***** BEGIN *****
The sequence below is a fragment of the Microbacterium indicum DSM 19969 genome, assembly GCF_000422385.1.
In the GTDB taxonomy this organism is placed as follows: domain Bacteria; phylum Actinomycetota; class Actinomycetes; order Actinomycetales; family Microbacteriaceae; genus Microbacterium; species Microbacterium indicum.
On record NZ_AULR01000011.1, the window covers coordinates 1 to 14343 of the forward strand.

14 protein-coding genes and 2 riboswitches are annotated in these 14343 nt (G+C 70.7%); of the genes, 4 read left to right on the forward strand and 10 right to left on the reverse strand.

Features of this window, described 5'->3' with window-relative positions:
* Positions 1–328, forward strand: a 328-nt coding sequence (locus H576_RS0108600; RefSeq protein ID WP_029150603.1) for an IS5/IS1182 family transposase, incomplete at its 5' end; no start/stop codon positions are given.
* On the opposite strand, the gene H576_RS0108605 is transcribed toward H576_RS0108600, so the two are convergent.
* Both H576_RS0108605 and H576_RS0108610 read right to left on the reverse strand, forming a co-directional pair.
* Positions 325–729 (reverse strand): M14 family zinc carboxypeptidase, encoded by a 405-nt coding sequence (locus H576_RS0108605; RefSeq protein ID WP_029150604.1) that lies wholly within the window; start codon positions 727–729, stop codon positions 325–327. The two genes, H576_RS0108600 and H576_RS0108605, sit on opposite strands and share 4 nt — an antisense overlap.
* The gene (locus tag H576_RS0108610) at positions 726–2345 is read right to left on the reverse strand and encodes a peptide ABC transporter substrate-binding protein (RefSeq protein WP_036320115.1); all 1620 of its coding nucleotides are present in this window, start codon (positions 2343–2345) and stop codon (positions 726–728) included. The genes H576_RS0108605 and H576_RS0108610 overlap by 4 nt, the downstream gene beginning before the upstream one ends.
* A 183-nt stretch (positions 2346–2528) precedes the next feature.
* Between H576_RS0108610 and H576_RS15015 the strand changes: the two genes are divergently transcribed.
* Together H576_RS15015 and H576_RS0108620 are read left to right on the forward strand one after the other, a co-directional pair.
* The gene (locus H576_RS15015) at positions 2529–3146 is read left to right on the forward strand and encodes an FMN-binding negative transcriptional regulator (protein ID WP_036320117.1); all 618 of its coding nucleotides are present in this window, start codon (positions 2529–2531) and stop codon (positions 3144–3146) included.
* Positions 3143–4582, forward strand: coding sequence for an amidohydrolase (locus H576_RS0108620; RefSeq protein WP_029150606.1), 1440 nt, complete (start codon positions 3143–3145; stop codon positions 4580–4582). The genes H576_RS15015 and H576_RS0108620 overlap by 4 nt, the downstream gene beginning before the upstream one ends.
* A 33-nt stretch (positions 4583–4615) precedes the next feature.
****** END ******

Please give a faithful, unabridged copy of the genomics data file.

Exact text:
The sequence below is a fragment of the Microbacterium indicum DSM 19969 genome, assembly GCF_000422385.1.
In the GTDB taxonomy this organism is placed as follows: domain Bacteria; phylum Actinomycetota; class Actinomycetes; order Actinomycetales; family Microbacteriaceae; genus Microbacterium; species Microbacterium indicum.
On record NZ_AULR01000011.1, the window covers coordinates 1 to 14343 of the forward strand.

14 protein-coding genes and 2 riboswitches are annotated in these 14343 nt (G+C 70.7%); of the genes, 4 read left to right on the forward strand and 10 right to left on the reverse strand.

Features of this window, described 5'->3' with window-relative positions:
* Positions 1–328, forward strand: a 328-nt coding sequence (locus H576_RS0108600; RefSeq protein ID WP_029150603.1) for an IS5/IS1182 family transposase, incomplete at its 5' end; no start/stop codon positions are given.
* On the opposite strand, the gene H576_RS0108605 is transcribed toward H576_RS0108600, so the two are convergent.
* Both H576_RS0108605 and H576_RS0108610 read right to left on the reverse strand, forming a co-directional pair.
* Positions 325–729 (reverse strand): M14 family zinc carboxypeptidase, encoded by a 405-nt coding sequence (locus H576_RS0108605; RefSeq protein ID WP_029150604.1) that lies wholly within the window; start codon positions 727–729, stop codon positions 325–327. The two genes, H576_RS0108600 and H576_RS0108605, sit on opposite strands and share 4 nt — an antisense overlap.
* The gene (locus tag H576_RS0108610) at positions 726–2345 is read right to left on the reverse strand and encodes a peptide ABC transporter substrate-binding protein (RefSeq protein WP_036320115.1); all 1620 of its coding nucleotides are present in this window, start codon (positions 2343–2345) and stop codon (positions 726–728) included. The genes H576_RS0108605 and H576_RS0108610 overlap by 4 nt, the downstream gene beginning before the upstream one ends.
* A 183-nt stretch (positions 2346–2528) precedes the next feature.
* Between H576_RS0108610 and H576_RS15015 the strand changes: the two genes are divergently transcribed.
* Together H576_RS15015 and H576_RS0108620 are read left to right on the forward strand one after the other, a co-directional pair.
* The gene (locus H576_RS15015) at positions 2529–3146 is read left to right on the forward strand and encodes an FMN-binding negative transcriptional regulator (protein ID WP_036320117.1); all 618 of its coding nucleotides are present in this window, start codon (positions 2529–2531) and stop codon (positions 3144–3146) included.
* Positions 3143–4582, forward strand: coding sequence for an amidohydrolase (locus H576_RS0108620; RefSeq protein WP_029150606.1), 1440 nt, complete (start codon positions 3143–3145; stop codon positions 4580–4582). The genes H576_RS15015 and H576_RS0108620 overlap by 4 nt, the downstream gene beginning before the upstream one ends.
* A 33-nt stretch (positions 4583–4615) precedes the next feature.